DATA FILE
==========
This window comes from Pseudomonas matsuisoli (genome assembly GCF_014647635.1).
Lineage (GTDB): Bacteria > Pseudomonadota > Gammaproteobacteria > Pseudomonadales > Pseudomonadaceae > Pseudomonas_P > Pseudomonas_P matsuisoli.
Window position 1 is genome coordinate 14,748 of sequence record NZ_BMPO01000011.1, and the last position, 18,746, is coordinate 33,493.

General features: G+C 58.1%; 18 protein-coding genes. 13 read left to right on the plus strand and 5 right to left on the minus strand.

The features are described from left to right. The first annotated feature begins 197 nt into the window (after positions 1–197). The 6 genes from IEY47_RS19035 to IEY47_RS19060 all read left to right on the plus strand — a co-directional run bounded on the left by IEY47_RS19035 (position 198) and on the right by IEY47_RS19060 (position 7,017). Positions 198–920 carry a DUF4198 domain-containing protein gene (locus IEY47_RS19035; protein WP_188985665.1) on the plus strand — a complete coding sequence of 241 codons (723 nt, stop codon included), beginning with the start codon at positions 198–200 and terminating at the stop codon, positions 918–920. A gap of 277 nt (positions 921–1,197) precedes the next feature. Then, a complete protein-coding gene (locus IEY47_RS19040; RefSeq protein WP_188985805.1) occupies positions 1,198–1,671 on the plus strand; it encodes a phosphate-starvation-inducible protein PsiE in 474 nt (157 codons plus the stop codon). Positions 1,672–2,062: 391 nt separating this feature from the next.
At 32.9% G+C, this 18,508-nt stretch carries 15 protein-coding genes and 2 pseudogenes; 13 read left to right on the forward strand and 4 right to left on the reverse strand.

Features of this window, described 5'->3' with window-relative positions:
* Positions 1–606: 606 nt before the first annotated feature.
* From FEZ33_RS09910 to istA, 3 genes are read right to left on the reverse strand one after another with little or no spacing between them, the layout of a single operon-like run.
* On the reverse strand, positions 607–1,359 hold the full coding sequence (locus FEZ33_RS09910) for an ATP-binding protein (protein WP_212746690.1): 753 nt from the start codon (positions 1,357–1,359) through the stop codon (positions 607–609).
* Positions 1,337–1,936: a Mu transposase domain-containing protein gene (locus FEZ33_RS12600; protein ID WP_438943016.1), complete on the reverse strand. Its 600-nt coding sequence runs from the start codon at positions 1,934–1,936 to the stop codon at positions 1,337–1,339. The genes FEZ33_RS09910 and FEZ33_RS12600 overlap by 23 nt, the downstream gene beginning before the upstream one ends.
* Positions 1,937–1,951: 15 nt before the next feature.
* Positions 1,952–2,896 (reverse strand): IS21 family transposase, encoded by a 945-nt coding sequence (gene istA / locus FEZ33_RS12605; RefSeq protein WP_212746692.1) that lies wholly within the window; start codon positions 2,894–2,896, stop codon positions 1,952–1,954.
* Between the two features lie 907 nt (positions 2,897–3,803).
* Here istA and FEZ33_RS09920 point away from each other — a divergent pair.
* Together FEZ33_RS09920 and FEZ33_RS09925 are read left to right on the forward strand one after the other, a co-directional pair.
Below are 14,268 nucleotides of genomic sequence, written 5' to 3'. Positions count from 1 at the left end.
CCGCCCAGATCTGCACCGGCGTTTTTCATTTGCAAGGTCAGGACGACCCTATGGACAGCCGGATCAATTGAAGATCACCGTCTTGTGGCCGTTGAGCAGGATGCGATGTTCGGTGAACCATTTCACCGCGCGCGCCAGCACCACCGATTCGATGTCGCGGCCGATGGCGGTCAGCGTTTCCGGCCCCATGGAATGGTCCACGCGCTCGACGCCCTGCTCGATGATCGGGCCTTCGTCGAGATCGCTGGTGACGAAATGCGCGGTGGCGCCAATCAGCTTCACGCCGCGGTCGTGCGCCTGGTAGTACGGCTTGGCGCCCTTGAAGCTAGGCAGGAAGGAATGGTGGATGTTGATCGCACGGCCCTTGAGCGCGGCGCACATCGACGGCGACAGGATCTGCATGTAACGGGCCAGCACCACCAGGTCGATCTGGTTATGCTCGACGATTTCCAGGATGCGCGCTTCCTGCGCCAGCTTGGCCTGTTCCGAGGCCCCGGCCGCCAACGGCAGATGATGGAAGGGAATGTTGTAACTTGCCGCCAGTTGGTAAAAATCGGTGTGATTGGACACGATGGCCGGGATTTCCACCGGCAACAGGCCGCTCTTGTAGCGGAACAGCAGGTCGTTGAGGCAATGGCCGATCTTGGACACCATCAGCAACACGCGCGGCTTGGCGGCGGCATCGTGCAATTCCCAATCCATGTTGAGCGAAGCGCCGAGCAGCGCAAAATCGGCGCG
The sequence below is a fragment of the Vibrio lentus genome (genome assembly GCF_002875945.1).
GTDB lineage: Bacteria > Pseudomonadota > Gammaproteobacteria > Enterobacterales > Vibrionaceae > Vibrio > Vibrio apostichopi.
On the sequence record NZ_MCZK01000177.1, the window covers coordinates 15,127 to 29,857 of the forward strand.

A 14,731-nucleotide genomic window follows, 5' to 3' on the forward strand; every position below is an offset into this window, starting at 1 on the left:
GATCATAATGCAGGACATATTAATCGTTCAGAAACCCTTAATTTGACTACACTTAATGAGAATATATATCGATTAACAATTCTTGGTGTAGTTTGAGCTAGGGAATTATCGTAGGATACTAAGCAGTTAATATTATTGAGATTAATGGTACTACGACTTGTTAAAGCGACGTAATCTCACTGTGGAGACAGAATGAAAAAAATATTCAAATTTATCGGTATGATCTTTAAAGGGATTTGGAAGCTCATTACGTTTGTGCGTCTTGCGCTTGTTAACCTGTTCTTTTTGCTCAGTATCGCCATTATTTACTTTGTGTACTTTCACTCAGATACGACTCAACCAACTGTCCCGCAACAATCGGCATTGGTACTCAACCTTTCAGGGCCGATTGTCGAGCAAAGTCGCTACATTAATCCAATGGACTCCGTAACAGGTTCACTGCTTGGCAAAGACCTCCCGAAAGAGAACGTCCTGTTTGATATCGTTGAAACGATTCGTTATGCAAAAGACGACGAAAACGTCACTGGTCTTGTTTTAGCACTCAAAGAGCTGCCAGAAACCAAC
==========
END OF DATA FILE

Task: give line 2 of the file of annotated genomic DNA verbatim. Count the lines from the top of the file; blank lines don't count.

Lineage (GTDB): Bacteria > Pseudomonadota > Gammaproteobacteria > Pseudomonadales > Pseudomonadaceae > Pseudomonas_P > Pseudomonas_P matsuisoli.